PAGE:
“Memories of our lives, of our works and our deeds will continue in others.”
Rosa Parks is an American civil rights activist - Mother of the freedom movement.
Rosa Louise McCauley Parks was born on February 4, 1913 in Tuskegee, Alabama. On December 1,
1955, in Montgomery, Alabama, Parks refused to obey bus driver James F. Blake's order to give up her seat in the colored section to a white passenger, after the white section was filled.
Parks' act of defiance and the Montgomery Bus Boycott became important symbols of the modern Civil Rights Movement. She became an international icon of resistance to racial segregation. She organized and collaborated with civil rights leaders, including Edgar Nixon, president of the local chapter of the NAACP; and Martin Luther King, Jr., a new minister in town who gained national prominence in the civil rights movement.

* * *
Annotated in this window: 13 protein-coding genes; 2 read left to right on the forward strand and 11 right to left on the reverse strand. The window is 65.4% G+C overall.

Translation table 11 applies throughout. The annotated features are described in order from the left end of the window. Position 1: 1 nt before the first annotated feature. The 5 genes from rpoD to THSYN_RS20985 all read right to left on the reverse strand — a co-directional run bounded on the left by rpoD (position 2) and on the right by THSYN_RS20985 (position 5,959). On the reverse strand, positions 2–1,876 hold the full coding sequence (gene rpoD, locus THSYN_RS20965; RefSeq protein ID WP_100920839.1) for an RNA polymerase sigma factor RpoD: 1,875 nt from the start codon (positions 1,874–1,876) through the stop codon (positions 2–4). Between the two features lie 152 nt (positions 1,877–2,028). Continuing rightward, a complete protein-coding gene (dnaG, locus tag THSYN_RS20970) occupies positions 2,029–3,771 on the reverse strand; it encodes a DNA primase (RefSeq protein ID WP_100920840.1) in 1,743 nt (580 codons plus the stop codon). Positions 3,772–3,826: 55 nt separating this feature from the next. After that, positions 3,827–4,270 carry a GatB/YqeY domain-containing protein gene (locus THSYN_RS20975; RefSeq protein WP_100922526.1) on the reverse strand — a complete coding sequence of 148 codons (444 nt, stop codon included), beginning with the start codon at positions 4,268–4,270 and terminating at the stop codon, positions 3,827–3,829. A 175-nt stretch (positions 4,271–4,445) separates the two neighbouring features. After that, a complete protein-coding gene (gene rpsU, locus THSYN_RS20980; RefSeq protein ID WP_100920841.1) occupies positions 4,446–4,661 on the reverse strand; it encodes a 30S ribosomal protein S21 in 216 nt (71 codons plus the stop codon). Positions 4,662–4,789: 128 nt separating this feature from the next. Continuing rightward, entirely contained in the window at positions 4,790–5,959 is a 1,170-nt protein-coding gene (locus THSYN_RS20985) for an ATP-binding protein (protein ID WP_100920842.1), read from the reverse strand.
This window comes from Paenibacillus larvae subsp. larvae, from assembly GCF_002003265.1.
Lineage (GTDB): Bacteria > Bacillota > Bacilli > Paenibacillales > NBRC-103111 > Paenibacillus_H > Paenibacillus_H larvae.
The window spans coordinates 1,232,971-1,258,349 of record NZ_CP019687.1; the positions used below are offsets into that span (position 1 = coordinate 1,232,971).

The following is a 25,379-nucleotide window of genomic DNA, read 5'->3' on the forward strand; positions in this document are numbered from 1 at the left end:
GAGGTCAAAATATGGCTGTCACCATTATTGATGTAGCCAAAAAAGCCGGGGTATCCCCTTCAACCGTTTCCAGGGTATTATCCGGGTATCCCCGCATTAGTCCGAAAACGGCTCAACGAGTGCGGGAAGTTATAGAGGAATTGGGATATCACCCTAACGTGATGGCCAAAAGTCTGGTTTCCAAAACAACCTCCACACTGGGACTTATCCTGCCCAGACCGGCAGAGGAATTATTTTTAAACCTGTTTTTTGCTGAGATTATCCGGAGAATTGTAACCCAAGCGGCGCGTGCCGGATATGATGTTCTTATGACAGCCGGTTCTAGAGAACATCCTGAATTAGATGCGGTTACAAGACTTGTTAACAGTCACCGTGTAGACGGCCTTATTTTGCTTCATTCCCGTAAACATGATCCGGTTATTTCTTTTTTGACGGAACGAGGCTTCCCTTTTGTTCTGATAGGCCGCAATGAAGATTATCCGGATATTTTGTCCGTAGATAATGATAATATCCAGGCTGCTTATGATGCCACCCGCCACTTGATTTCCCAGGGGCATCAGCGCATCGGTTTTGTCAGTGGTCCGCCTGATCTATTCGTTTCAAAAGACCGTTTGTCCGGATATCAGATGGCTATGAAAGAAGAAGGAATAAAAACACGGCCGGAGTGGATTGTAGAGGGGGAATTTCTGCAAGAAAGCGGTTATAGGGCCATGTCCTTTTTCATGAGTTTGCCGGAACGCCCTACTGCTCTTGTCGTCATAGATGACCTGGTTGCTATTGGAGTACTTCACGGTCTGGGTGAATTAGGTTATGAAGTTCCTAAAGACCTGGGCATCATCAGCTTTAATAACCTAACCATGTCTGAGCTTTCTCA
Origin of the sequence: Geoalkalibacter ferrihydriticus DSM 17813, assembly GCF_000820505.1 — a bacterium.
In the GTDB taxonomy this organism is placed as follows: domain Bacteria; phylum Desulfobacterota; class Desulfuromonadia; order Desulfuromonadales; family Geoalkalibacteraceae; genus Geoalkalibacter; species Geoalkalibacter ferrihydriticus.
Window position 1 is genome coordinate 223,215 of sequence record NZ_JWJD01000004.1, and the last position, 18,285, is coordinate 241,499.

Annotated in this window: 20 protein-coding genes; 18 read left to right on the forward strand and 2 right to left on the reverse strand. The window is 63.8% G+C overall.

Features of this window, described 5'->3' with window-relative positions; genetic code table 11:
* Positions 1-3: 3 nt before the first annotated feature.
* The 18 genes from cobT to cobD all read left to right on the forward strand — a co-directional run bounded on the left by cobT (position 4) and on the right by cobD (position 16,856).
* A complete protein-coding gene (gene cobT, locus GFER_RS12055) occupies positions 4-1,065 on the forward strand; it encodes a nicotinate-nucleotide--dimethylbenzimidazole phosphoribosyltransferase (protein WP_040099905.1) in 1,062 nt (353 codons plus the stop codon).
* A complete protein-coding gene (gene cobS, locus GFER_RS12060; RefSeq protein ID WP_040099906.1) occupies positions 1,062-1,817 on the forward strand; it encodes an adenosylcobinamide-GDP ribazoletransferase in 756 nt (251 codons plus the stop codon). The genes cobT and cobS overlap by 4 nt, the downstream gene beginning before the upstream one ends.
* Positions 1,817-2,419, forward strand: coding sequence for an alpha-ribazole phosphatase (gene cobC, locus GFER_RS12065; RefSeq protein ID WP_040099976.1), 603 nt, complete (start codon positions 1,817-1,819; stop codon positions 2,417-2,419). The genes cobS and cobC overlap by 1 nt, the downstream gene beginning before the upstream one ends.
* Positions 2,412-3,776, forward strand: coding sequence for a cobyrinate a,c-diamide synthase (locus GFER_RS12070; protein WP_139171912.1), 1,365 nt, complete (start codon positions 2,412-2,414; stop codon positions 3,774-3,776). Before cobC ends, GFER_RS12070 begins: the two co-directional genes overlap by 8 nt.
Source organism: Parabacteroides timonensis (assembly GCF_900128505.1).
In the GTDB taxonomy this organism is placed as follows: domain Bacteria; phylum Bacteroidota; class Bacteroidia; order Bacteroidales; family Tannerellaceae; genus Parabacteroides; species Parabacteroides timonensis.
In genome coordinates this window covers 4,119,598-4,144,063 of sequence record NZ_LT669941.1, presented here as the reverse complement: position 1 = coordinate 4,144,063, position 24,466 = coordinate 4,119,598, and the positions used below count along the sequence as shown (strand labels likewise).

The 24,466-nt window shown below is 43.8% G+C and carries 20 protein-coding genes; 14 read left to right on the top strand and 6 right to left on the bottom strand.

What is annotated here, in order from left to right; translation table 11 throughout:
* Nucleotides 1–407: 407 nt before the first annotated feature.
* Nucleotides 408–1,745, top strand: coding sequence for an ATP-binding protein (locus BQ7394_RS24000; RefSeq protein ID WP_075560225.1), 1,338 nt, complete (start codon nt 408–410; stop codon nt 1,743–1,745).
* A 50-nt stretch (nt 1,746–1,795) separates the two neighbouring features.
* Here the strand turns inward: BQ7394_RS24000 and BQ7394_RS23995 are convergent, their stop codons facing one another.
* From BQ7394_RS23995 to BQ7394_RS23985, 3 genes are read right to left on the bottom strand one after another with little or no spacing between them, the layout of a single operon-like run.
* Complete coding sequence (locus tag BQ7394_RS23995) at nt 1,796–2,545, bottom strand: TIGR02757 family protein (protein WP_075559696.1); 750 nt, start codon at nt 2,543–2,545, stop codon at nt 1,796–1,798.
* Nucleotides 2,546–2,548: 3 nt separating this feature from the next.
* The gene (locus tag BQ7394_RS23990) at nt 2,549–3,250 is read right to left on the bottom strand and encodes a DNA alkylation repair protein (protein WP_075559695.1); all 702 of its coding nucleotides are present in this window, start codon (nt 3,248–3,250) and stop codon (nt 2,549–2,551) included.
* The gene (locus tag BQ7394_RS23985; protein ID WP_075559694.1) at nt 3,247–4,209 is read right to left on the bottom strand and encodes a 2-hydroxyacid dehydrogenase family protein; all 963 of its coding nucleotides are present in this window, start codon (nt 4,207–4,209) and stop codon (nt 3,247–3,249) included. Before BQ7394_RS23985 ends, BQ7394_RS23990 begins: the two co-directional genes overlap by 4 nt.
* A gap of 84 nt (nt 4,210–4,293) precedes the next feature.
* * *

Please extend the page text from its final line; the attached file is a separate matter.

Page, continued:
Parks was also active in the Black Power movement and the support of political prisoners in the US. After retirement, she wrote an autobiography and continued to insist that the struggle for justice was not over and there was more work to be done. Parks received national recognition, including the NAACP's 1979 Spingarn Medal, the Presidential Medal of Freedom, the Congressional Gold Medal, and a posthumous statue in the United States Capitol's National Statuary Hall. Upon her death in 2005, she was the first woman and third non-US government official to lie in honor at the Capitol Rotunda.
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